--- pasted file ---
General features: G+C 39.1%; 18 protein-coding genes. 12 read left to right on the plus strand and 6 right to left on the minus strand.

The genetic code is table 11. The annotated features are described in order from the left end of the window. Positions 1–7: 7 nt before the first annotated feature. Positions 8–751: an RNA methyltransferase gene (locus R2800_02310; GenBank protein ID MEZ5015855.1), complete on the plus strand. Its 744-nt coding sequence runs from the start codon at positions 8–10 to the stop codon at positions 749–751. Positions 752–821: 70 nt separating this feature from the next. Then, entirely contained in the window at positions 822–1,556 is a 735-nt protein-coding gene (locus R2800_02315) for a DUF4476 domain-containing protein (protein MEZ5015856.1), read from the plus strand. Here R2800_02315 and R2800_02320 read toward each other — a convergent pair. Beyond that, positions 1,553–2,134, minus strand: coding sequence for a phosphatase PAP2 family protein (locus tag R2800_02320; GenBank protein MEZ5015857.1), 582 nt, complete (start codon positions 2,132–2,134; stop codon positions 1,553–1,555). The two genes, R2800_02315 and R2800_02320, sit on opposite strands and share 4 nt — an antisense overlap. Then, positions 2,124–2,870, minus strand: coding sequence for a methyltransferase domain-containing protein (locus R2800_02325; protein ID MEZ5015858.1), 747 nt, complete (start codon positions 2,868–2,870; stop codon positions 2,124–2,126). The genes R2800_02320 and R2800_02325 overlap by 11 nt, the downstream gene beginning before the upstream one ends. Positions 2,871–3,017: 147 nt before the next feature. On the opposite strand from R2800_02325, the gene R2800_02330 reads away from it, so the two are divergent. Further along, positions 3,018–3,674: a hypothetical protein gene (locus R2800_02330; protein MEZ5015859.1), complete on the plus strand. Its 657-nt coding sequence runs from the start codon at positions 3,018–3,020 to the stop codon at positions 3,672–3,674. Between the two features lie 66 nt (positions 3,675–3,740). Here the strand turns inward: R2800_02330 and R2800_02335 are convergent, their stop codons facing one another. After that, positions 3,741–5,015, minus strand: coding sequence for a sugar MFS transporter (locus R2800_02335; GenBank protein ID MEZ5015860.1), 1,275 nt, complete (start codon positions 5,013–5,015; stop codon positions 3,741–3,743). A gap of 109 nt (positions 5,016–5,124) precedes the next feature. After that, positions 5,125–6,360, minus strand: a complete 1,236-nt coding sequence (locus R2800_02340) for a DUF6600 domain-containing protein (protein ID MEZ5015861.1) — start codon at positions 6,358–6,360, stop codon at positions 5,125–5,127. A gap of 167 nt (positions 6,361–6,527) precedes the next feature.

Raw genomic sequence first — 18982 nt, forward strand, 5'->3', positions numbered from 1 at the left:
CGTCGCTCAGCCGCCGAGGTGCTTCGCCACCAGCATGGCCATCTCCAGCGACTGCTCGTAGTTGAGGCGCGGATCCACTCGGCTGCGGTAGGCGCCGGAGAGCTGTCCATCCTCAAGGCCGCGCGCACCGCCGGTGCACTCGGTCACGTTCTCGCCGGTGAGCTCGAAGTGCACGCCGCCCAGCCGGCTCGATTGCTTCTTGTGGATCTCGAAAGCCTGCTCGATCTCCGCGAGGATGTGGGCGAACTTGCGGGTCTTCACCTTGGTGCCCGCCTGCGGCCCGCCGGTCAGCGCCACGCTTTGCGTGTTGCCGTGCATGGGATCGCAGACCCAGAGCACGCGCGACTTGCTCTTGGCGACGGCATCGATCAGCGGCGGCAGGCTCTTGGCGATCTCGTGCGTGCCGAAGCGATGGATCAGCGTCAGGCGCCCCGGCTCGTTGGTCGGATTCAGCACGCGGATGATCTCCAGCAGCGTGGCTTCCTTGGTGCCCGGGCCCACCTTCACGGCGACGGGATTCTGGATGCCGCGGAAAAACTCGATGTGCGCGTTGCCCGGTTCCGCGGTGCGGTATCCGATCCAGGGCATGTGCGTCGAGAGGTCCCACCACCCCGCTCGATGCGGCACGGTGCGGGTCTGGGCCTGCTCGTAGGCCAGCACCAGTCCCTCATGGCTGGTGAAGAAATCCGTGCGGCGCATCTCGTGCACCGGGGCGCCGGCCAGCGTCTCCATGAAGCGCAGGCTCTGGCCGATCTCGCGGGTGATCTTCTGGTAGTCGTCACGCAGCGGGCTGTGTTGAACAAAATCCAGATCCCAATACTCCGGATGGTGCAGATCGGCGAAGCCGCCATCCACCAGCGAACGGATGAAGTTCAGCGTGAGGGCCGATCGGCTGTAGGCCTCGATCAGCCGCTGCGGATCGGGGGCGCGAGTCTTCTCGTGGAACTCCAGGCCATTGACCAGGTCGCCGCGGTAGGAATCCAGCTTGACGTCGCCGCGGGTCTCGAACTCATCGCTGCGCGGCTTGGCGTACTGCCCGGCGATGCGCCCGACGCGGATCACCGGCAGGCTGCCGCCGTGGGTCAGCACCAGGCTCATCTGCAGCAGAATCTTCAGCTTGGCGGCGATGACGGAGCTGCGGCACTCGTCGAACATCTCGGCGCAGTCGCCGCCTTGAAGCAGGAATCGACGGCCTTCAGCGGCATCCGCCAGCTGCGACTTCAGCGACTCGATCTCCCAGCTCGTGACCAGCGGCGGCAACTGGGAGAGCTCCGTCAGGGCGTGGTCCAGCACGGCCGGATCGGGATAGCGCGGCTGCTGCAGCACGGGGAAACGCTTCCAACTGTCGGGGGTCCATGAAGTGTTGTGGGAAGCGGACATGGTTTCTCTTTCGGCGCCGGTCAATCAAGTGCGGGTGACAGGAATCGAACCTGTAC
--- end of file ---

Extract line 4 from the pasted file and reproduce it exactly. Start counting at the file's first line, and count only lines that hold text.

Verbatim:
CGTCGCTCAGCCGCCGAGGTGCTTCGCCACCAGCATGGCCATCTCCAGCGACTGCTCGTAGTTGAGGCGCGGATCCACTCGGCTGCGGTAGGCGCCGGAGAGCTGTCCATCCTCAAGGCCGCGCGCACCGCCGGTGCACTCGGTCACGTTCTCGCCGGTGAGCTCGAAGTGCACGCCGCCCAGCCGGCTCGATTGCTTCTTGTGGATCTCGAAAGCCTGCTCGATCTCCGCGAGGATGTGGGCGAACTTGCGGGTCTTCACCTTGGTGCCCGCCTGCGGCCCGCCGGTCAGCGCCACGCTTTGCGTGTTGCCGTGCATGGGATCGCAGACCCAGAGCACGCGCGACTTGCTCTTGGCGACGGCATCGATCAGCGGCGGCAGGCTCTTGGCGATCTCGTGCGTGCCGAAGCGATGGATCAGCGTCAGGCGCCCCGGCTCGTTGGTCGGATTCAGCACGCGGATGATCTCCAGCAGCGTGGCTTCCTTGGTGCCCGGGCCCACCTTCACGGCGACGGGATTCTGGATGCCGCGGAAAAACTCGATGTGCGCGTTGCCCGGTTCCGCGGTGCGGTATCCGATCCAGGGCATGTGCGTCGAGAGGTCCCACCACCCCGCTCGATGCGGCACGGTGCGGGTCTGGGCCTGCTCGTAGGCCAGCACCAGTCCCTCATGGCTGGTGAAGAAATCCGTGCGGCGCATCTCGTGCACCGGGGCGCCGGCCAGCGTCTCCATGAAGCGCAGGCTCTGGCCGATCTCGCGGGTGATCTTCTGGTAGTCGTCACGCAGCGGGCTGTGTTGAACAAAATCCAGATCCCAATACTCCGGATGGTGCAGATCGGCGAAGCCGCCATCCACCAGCGAACGGATGAAGTTCAGCGTGAGGGCCGATCGGCTGTAGGCCTCGATCAGCCGCTGCGGATCGGGGGCGCGAGTCTTCTCGTGGAACTCCAGGCCATTGACCAGGTCGCCGCGGTAGGAATCCAGCTTGACGTCGCCGCGGGTCTCGAACTCATCGCTGCGCGGCTTGGCGTACTGCCCGGCGATGCGCCCGACGCGGATCACCGGCAGGCTGCCGCCGTGGGTCAGCACCAGGCTCATCTGCAGCAGAATCTTCAGCTTGGCGGCGATGACGGAGCTGCGGCACTCGTCGAACATCTCGGCGCAGTCGCCGCCTTGAAGCAGGAATCGACGGCCTTCAGCGGCATCCGCCAGCTGCGACTTCAGCGACTCGATCTCCCAGCTCGTGACCAGCGGCGGCAACTGGGAGAGCTCCGTCAGGGCGTGGTCCAGCACGGCCGGATCGGGATAGCGCGGCTGCTGCAGCACGGGGAAACGCTTCCAACTGTCGGGGGTCCATGAAGTGTTGTGGGAAGCGGACATGGTTTCTCTTTCGGCGCCGGTCAATCAAGTGCGGGTGACAGGAATCGAACCTGTAC